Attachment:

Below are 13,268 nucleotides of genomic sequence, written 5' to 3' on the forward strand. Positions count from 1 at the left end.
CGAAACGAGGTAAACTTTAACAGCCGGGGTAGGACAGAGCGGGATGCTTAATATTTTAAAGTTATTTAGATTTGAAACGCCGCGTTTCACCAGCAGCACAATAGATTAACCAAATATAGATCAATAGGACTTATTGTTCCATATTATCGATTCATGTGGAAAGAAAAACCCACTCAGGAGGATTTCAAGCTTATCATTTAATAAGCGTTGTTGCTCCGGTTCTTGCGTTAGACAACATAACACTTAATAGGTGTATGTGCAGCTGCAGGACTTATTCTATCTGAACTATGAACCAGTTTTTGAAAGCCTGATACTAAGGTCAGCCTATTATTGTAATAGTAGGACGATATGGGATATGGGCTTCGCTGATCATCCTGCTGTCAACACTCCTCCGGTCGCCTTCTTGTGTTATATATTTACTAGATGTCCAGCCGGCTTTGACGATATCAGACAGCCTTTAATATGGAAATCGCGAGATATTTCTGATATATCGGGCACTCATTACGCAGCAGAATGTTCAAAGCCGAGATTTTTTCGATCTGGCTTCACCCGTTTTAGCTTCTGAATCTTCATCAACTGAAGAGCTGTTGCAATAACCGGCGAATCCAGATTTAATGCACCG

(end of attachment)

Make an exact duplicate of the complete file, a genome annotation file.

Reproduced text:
Below are 13,268 nucleotides of genomic sequence, written 5' to 3' on the forward strand. Positions count from 1 at the left end.
CGAAACGAGGTAAACTTTAACAGCCGGGGTAGGACAGAGCGGGATGCTTAATATTTTAAAGTTATTTAGATTTGAAACGCCGCGTTTCACCAGCAGCACAATAGATTAACCAAATATAGATCAATAGGACTTATTGTTCCATATTATCGATTCATGTGGAAAGAAAAACCCACTCAGGAGGATTTCAAGCTTATCATTTAATAAGCGTTGTTGCTCCGGTTCTTGCGTTAGACAACATAACACTTAATAGGTGTATGTGCAGCTGCAGGACTTATTCTATCTGAACTATGAACCAGTTTTTGAAAGCCTGATACTAAGGTCAGCCTATTATTGTAATAGTAGGACGATATGGGATATGGGCTTCGCTGATCATCCTGCTGTCAACACTCCTCCGGTCGCCTTCTTGTGTTATATATTTACTAGATGTCCAGCCGGCTTTGACGATATCAGACAGCCTTTAATATGGAAATCGCGAGATATTTCTGATATATCGGGCACTCATTACGCAGCAGAATGTTCAAAGCCGAGATTTTTTCGATCTGGCTTCACCCGTTTTAGCTTCTGAATCTTCATCAACTGAAGAGCTGTTGCAATAACCGGCGAATCCAGATTTAATGCACCG